Men are wiser after the event, and therefore we need not be surprised that James Bryce, when he came to California to make a study of conditions, did not make the blunder of attributing the upheaval which resulted in the adoption of the constitution of 1879 to the discontent of the laboring classes of San Francisco or the machinations of agitators who took advantage of race prejudice to promote their own ends. It is true that he was misled into placing more emphasis on a manifestation than the cause which prompted it, but he put his finger on the sore spot when in speaking of large land holdings he said: "Some of these speculators by holding their lands for a rise made it difficult for immigrants to acquire small freeholds, and in some cases checked the growth of farms. Others let their lands on short leases to farmers, who thus came into a comparatively precarious, and often necessitous condition; others established enormous farms in which the soil is cultivated by hired laborers, many of whom are discharged after the harvest — a phenomenon rare in the United States, which everybody knows is a country of moderately sized farms, owned by persons who do most of their labor by their own and their children's hands. Thus the land system of California presents features both peculiar and dangerous, a contrast between great properties, often appearing to conflict with the general weal, and the sometimes pressed hard farmer, together with a mass of unskilled labor thrown without work into the towns at certain seasons of the year." This condition of affairs was perfectly known to Californians for many years anterior to the Kearney sand lot troubles, and there was in their case an added knowledge of which no account is taken in the quotation, which had been a source of irritation for years, and for which a remedy had been vainly sought. The fraudulent character of the titles of many of the large holdings was understood by the people, who also knew that among the chief beneficiaries of the betrayals of public trust which Governor Irwin excoriated were the owners of great Spanish and Mexican grants, who corruptly influenced assessors to undervalue their holdings in order that they might the easier perpetuate their power. From 1851, when the commission was created by congress to inquire into the validity of the grants until the end of its hearings there was a general belief that most of the land grants were fraudulent, and it was not dissipated wholly when its report was made showing that out of a total of 813 claims, calling in the aggregate for 12,000,000 acres or 20,000 square miles, 514 were confirmed. And when subsequently ninety of the rejected claims were finally confirmed by the United States courts, the belief was not weakened, although the decisions were acquiesced in and even welcomed because they put an end to uncertainty.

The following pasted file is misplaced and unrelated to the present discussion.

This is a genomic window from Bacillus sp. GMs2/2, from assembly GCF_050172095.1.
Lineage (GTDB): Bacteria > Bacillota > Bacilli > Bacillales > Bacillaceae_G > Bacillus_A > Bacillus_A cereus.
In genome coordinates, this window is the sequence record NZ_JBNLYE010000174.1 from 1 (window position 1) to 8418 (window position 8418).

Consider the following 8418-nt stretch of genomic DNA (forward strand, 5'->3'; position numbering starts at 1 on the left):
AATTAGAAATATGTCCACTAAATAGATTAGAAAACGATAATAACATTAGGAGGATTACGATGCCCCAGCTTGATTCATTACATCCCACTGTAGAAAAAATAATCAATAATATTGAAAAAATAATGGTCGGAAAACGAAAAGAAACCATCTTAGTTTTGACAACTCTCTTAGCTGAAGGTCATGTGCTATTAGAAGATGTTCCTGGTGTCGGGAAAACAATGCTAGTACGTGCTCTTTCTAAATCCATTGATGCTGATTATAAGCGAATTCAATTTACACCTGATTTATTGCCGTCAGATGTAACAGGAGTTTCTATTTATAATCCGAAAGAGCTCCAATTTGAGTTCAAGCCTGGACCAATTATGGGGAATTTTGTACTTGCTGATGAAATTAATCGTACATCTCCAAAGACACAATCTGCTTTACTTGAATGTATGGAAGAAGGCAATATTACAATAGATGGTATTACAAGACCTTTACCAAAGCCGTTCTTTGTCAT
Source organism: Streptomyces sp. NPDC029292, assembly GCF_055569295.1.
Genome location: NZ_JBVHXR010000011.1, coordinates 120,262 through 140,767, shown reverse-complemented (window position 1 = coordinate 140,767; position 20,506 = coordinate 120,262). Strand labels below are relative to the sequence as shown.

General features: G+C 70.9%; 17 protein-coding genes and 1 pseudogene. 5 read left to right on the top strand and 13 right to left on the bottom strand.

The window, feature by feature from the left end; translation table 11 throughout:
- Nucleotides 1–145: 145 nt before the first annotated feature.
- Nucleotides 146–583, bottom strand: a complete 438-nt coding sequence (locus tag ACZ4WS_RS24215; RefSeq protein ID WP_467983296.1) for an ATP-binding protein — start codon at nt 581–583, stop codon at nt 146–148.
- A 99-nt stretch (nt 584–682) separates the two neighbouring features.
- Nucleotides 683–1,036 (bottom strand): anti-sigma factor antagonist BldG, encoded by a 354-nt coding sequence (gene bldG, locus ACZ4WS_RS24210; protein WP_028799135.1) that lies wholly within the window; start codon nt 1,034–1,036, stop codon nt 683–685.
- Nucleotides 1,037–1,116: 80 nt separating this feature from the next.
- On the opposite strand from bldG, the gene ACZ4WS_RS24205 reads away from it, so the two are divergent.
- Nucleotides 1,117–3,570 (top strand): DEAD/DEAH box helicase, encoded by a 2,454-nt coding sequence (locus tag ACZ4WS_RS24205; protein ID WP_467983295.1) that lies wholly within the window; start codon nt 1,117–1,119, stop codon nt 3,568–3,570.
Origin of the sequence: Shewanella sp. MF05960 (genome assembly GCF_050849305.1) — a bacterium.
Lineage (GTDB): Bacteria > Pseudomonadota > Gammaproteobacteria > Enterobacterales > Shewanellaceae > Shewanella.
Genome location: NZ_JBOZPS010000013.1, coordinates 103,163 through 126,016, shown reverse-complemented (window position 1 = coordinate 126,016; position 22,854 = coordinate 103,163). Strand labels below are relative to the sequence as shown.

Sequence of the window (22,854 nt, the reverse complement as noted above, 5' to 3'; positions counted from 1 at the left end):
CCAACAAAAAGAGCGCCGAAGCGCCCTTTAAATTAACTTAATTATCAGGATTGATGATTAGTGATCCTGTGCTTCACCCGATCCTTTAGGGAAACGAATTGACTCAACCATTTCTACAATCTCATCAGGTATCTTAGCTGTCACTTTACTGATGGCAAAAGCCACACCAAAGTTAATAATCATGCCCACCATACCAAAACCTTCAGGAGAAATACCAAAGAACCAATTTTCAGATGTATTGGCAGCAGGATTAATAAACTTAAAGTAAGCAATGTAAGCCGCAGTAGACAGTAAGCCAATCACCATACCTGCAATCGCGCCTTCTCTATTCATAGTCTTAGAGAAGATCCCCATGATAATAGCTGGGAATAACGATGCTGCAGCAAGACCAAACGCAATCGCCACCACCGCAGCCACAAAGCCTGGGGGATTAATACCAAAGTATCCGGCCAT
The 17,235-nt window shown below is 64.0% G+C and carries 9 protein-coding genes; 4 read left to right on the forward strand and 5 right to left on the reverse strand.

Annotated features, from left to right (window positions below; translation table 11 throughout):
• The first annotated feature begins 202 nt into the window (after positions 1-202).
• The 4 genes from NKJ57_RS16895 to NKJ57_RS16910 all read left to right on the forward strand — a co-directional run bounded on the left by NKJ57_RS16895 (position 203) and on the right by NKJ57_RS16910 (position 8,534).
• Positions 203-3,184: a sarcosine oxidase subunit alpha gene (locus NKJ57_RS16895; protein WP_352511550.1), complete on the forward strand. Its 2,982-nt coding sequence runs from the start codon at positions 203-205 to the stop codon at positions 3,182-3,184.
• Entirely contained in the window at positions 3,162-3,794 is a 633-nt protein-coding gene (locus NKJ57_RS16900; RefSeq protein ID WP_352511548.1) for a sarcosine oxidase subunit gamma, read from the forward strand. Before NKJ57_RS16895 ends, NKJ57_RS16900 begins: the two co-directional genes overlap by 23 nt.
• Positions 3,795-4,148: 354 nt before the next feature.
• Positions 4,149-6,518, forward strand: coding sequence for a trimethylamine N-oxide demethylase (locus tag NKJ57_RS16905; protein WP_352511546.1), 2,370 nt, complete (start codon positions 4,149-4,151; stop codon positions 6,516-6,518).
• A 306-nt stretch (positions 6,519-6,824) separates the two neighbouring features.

To find the origins of this dissatisfaction it is necessary to go back to the early Fifties, when what was called the "Preemptioners' League" was formed in Alameda county by men who were referred to as squatters, but who included in their organization many who afterward were known as substantial citizens. They planted themselves on the proposition that the grants were fraudulent and were quite ready to resist all claims to the ownership of large tracts of land, no matter what the title. It is not surprising that they were imbued with distrust when they found such claims as the Santillan, which set up ownership to all the land of the City and county of San Francisco south of California street. This grant, which was alleged to have been made to Prudencio Santillan in 1846 by the Mexican governor, Pio Pico, was confirmed by the land commission March 1, 1855, but appealed to the United States supreme court, which threw it out in 1860, pronouncing it an unmitigated fraud.

The agitation of the land question in San Francisco in the beginning of the Seventies was not connected with or influenced in any manner by claims touching directly the interests of its citizens. All the vexed title questions were settled in the City before that date and they had left little aftermath of bad feeling. But the condition in the country was different. In the City the land had been cut up and had passed into many hands; and in the country at the opening of the decade most of the large Spanish and Mexican grants were still intact, and those into whose possession they had come seemed determined to hold onto them by "hook or crook." It was this attitude, and the means taken to maintain it which started the anti-monopoly crusade; and when it was entered upon by the workingmen in the City they were merely championing the cause of the small land holder, in whom they recognized their naturalally.

It has already been noted that there were numerous meetings of the unemployed in 1870 and that in July of that year the Knights of St. Crispin advocated the nomination of a political ticket, meeting, however, with opposition from the Mechanics States Council and Eight Hour League. In March 1871, a branch of the National Labor Union was formed in California and in January of the succeeding year a convention was held by which a platform was adopted which not only foreshadowed the demands contained in that of the workingmen's party in 1877-78, but also bears a striking resemblance to that of the advanced Progressives of 1912. Among its most pronounced features we find these pronouncements and demands: